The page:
David Oliver is a Consultant Geriatrician in Berkshire and a visiting Professor in Medicine of Older People at City University, London. He is President Elect of the British Geriatrics Society. He writes on the King’s Fund blog about their paper, launched today.
By 2030, one in 5 people in England will be over 65 and at that age, men will on average live till 88 and women till 91. This population ageing shouldn’t constantly be catastrophised with language like “burden” “timebomb” or “tsunami”. In fact, it represents a victory for improved societal conditions and for modern healthcare – preventative and curative. Indeed, well into older age, most people report high levels of happiness, health and wellbeing and even over 80, only half say they live with life limiting long-term conditions.
However, despite the “upside” of population ageing, we need to be realistic about its inevitable implications for health and care services. Continue reading →
Zoe Wyrko is a Consultant Geriatrician at Queen Elizabeth Hospital Birmingham and is the workforce planning lead for the BGS. She tweets at @geri_baby
I like to think that as a jobbing geriatrician I have a fairly pragmatic attitude towards guidelines. I know that they exist, but I also know that they are not always directly applicable to a frail older person with multiple morbidities, so I’ll look at what they say with a hint of scepticism, and use them when they help me to provide the best care. Extrapolating from this, I tend to see NICE as an organisation that is more for other people than me. I know that the work they do is vital in standardizing care, bringing together groups of experts to decide on treatment pathways and helping to make decisions on which drugs to give when. I have even attended a stakeholder group for the preliminary stages of the guidance they are planning to issue for social care.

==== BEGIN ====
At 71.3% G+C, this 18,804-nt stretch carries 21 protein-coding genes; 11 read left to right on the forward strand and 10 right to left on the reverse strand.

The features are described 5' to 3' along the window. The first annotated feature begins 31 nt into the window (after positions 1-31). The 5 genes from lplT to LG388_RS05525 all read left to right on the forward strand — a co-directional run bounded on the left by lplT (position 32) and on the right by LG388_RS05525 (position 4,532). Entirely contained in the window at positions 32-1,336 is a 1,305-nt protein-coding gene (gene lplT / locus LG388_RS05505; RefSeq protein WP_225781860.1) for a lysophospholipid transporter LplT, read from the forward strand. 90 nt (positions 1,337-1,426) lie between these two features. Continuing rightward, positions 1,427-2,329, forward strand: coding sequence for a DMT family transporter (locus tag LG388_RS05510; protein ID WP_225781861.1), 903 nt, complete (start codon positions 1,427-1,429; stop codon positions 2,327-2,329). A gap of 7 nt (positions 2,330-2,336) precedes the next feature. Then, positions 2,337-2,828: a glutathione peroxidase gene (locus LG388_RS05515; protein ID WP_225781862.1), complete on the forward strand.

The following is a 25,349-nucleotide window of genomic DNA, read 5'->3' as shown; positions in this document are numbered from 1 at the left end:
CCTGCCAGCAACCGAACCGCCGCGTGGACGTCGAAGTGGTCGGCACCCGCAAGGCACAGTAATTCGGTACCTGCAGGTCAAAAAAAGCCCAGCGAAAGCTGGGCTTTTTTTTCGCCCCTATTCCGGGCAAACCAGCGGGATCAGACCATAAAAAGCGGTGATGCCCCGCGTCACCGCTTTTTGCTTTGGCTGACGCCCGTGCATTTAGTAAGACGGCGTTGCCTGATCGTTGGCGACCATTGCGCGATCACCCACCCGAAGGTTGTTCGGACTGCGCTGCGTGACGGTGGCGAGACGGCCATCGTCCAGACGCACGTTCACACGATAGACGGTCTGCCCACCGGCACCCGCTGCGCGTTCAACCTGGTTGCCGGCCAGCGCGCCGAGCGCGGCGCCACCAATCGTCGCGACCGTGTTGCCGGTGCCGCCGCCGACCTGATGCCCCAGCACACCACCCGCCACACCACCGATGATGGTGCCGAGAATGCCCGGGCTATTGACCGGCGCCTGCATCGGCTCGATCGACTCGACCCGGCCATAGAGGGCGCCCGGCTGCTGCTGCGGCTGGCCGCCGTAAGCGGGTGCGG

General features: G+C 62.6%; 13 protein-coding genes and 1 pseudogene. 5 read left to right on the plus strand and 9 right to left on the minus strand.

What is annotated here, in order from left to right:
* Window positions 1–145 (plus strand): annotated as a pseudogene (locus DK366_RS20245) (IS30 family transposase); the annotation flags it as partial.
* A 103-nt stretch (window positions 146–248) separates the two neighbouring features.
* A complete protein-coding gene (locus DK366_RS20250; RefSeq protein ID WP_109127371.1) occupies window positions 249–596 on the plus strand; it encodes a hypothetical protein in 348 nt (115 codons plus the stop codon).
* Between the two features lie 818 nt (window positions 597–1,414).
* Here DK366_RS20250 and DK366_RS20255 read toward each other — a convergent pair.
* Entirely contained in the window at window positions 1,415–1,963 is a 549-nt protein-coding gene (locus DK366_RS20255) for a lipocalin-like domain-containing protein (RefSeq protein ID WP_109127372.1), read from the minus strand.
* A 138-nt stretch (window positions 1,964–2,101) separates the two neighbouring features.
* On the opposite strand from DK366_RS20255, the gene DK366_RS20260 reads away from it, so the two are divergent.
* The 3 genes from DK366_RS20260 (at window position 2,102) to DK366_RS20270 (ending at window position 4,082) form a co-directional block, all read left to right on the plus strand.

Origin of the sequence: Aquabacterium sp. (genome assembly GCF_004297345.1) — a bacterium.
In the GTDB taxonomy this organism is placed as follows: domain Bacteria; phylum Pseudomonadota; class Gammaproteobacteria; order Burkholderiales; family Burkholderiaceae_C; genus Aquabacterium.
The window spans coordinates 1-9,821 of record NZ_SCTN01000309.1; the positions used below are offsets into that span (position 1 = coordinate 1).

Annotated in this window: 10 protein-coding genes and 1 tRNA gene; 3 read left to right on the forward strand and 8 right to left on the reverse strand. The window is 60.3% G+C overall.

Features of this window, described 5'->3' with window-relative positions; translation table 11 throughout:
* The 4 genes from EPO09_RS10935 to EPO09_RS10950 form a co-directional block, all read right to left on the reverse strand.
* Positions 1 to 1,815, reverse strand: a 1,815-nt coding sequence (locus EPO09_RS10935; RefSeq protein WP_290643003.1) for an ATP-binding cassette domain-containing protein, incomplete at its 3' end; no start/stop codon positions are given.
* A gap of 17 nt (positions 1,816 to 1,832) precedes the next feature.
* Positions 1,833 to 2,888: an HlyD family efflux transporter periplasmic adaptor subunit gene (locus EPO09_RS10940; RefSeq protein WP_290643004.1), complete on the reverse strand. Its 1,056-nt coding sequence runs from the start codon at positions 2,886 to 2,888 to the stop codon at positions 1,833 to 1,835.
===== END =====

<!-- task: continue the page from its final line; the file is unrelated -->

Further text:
Professor Paul Knight is Director of Medical Education and a Consultant Geriatrician for the Elderly at the Royal Infirmary in Glasgow. He is also President of the British Geriatrics Society.
The Westminster Government’s response to the second Francis Report was published as I was preparing to go to Harrogate for the BGS biannual conference and co-incidentally where I was due to speak on what the BGS had done and would do “After Francis”. So it wasn’t until a few days later that I managed to read in detail “Hard Truths. The Journey to Putting Patients First”. Continue reading →
Prof David Oliver is a Consultant Geriatrician in Berkshire and a visiting Professor in Medicine of Older People at City University, London. He is President Elect of the British Geriatrics Society.
Twenty-first century health and care services face a number of existential challenges. I do say “challenges” rather than use apocalyptic language of crisis and catastrophe but face them head on, we need to respond with constructive solutions. These challenges are universal in developed and developing nations – even those spending more per capita on healthcare and have been widelyacknowledged. Continue reading →
Emma Solomon OBE is Managing Director of Digital Unite, an independent organisation that helps people, particularly older people, to understand and use computers, the internet and other digital technology.
image by southerntabitha
Having the skills to use digital technology is a must-have in today’s modern society. It can save us time and money, make us feel better connected, less lonely and better informed.
For the citizen as a patient, having digital skills means being able to book and cancel doctors’ appointments more easily, order repeat prescriptions, improve the access to information and services to support their own care and that of others.
By 2015, the NHS Commissioning Board aims to guarantee every patient the opportunity of online access to their own medical records. This is an ambitious target made even more challenging because today in 2013, many older people still either aren’t online or don’t have good enough digital skills to use such a service. Continue reading →